X. While it was the responsibility of the Board and Management of the MNIB to make these entities viable through the products and services provided, more follow-up by the line Ministry was required to ensure the projects were being implemented as planned.
XI. Following review of some of the MNIB’s Financial and Operational Reports, as well as Reports from MNIB’s independent auditor, the inquiry/investigation determined that MNIB was poorly managed.
XII. The inquiry/investigation determined that MNIB was not compliant with some of the required policies, protocols, and procedures. Some of them did not exist or were not implemented during the period under the inquiry/investigation.
XIII. The inquiry/investigation was also able to determine that, there is no Standard Operating Procedures (SOP) or Code of Conduct at the Ministry of Finance for persons on contract vis a vis requirements to declare any such activities outside the service.
Based on the foregoing, the following recommendations are made among others for implementation; in the main Report each issue has identified specific recommendations.
I. Conduct a full independent forensic examination, under the direction of the Department of Audit, into MNIB’s financial operations for the period of the Commission’s inquiry/investigation or a focused investigation for this period on the areas specifically identified in this Report.
II. There should be mandatory training at the reconstitution of the Boards of Directors for new and continuing members on their Fiduciary Duties, roles and responsibilities in accordance with all applicable Acts and the training must be conducted by a professional with proficiency in the operations of statutory bodies.
III. Board Directors along with the Management of Statutory Bodies should create and implement a Risk Treatment Plan that would mitigate against risks, conflict of interests and corrupt practices. This plan will be periodically revised as part of the Integrity Commission’s Risk Management implementation.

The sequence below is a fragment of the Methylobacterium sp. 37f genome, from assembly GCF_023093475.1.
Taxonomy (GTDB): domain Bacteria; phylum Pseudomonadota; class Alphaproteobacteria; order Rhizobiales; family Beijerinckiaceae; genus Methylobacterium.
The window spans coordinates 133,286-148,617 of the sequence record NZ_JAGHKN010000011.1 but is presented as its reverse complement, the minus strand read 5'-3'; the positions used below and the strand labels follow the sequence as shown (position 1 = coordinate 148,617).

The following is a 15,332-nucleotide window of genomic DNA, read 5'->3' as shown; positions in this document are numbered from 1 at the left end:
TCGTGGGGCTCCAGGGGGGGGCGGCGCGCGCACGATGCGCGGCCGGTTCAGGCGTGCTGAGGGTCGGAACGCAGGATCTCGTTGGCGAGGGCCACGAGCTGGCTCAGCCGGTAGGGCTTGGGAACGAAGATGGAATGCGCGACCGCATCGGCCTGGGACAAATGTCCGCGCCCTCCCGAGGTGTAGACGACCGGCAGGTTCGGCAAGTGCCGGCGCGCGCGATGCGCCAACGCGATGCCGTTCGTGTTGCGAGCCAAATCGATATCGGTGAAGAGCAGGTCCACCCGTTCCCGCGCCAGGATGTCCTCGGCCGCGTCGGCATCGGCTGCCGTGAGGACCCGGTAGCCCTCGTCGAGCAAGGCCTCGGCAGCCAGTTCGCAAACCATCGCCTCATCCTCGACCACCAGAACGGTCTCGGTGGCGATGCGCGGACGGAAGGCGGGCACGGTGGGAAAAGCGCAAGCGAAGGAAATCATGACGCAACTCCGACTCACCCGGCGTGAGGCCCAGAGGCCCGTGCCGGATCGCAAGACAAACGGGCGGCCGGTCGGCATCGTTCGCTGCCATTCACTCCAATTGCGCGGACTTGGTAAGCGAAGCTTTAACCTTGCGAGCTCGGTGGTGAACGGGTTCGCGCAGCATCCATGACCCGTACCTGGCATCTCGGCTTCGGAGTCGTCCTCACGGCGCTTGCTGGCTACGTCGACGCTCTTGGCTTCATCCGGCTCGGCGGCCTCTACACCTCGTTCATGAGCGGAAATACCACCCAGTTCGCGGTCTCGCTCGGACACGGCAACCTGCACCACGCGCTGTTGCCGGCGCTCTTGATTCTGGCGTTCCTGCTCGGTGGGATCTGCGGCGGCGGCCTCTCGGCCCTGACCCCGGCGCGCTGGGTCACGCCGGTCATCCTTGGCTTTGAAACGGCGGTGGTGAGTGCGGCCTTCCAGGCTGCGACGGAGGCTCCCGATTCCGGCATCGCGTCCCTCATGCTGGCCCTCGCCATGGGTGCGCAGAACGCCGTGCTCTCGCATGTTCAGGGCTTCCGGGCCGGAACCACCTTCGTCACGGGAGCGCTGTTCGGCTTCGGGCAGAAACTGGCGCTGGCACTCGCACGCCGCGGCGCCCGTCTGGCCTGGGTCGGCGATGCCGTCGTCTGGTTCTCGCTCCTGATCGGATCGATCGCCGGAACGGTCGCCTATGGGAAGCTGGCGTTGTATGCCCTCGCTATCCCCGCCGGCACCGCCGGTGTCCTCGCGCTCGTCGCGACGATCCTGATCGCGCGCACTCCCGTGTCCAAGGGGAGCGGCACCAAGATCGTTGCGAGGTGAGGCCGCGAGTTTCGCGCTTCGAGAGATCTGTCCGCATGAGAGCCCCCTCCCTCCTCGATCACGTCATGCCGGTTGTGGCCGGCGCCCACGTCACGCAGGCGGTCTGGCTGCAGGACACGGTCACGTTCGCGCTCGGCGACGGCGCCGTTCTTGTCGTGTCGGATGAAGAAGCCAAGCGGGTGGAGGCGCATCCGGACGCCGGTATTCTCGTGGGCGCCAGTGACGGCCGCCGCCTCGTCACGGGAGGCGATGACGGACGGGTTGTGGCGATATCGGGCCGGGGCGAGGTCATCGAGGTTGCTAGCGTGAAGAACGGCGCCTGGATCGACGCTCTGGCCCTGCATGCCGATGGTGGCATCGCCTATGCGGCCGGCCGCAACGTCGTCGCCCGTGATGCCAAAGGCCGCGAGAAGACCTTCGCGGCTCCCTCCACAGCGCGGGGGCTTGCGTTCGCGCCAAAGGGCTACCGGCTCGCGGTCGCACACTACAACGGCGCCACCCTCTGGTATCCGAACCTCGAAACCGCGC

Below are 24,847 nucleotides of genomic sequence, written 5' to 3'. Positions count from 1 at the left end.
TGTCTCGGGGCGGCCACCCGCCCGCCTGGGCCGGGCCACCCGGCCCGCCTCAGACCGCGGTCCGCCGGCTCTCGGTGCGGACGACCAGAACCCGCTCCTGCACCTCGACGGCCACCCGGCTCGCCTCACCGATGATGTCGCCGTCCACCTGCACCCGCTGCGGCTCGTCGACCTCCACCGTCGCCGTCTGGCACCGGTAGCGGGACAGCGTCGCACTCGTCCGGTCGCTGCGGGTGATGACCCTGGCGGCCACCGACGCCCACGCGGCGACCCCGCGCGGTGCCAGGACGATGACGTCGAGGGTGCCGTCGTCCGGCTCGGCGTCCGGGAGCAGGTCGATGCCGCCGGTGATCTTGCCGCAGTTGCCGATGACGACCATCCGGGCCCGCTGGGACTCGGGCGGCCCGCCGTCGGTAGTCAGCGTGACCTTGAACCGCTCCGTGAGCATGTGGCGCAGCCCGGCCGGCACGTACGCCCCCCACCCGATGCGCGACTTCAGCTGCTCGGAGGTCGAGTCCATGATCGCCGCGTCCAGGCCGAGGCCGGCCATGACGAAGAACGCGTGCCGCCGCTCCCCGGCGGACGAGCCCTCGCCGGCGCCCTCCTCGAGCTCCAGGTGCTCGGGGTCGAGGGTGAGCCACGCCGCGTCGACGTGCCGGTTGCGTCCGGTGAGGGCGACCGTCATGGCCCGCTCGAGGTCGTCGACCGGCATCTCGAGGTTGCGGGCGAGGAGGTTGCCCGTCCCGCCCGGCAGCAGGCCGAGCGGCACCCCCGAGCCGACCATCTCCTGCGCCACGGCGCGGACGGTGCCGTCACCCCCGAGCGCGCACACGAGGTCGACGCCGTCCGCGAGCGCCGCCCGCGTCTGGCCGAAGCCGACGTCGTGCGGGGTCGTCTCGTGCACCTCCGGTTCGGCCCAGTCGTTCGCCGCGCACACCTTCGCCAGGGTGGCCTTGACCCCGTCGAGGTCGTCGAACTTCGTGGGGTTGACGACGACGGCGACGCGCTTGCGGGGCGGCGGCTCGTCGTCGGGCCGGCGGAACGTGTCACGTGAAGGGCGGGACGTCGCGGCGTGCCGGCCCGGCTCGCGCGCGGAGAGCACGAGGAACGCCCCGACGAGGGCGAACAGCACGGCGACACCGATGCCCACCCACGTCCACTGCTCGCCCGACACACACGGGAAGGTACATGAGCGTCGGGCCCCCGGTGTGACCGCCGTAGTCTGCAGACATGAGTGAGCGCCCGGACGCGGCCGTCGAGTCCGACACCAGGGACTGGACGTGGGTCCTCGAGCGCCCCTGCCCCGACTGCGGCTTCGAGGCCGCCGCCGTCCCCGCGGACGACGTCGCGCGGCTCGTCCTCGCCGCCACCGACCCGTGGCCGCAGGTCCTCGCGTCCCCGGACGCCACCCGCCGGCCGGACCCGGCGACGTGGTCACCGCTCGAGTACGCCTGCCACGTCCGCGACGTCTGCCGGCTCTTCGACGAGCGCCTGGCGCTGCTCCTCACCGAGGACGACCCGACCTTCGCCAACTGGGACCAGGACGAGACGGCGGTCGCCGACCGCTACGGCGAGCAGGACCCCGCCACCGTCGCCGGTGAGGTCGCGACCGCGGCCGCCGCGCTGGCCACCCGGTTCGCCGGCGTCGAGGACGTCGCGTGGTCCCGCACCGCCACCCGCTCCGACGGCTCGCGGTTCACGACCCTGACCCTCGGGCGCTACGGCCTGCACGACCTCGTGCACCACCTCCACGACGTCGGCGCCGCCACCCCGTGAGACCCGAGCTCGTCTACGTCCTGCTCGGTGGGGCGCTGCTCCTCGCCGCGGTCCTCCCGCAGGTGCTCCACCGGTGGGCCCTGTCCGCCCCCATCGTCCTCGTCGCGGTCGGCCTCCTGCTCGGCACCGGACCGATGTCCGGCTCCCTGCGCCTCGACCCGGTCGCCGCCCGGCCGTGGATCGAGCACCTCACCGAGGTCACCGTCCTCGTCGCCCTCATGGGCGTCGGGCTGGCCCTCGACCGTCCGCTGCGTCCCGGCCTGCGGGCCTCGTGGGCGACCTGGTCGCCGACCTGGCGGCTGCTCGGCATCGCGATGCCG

IV. Due consideration be given to a comprehensive review of the MNIB Act and specifically the composition of the Board. The Board membership should be representative of;
a. At least two (2) farmers;
b. At least two (2) Fisheries Cooperatives Representatives;
c.A Chartered Accountant;
d. An attorney-at–law with at least five years standing;
f. Bureau of Standards Representative;
g. Business community with an emphasis on marketing;
h. Ministry of Trade and/or;
i. The line Ministry.
V. It is strongly recommended that the MNIB has an independent Secretary designated to the Board of Directors. This must also be applied to all Statutory Bodies.
VI. Administrative and operational policies, procedures and practices must be developed, disseminated to staff and implemented to ensure the proper management of the MNIB.
VII.The MNIB should provide farmers with more information on market fluctuations and also provide advice and consultations on what and when they should plant.
VIII.It is strongly recommended that the Ministry of Trade and by extension all Ministries, implement Standard Operating Procedures that include a well-defined Code of Ethics, Conflict of Interest and Code of Conduct, modelled by the IPLA and advise all appointees;
IV. It is strongly recommended that MNIB’s Board of Directors ensure that they are in full compliance with the Public Procurement and Disposal of Public Property Act No. 39 of 2014; specifically Section 55 (4) a) b) c) and (5), (6).
X.The Commission recommends that the RGPF should continue to investigate the fires.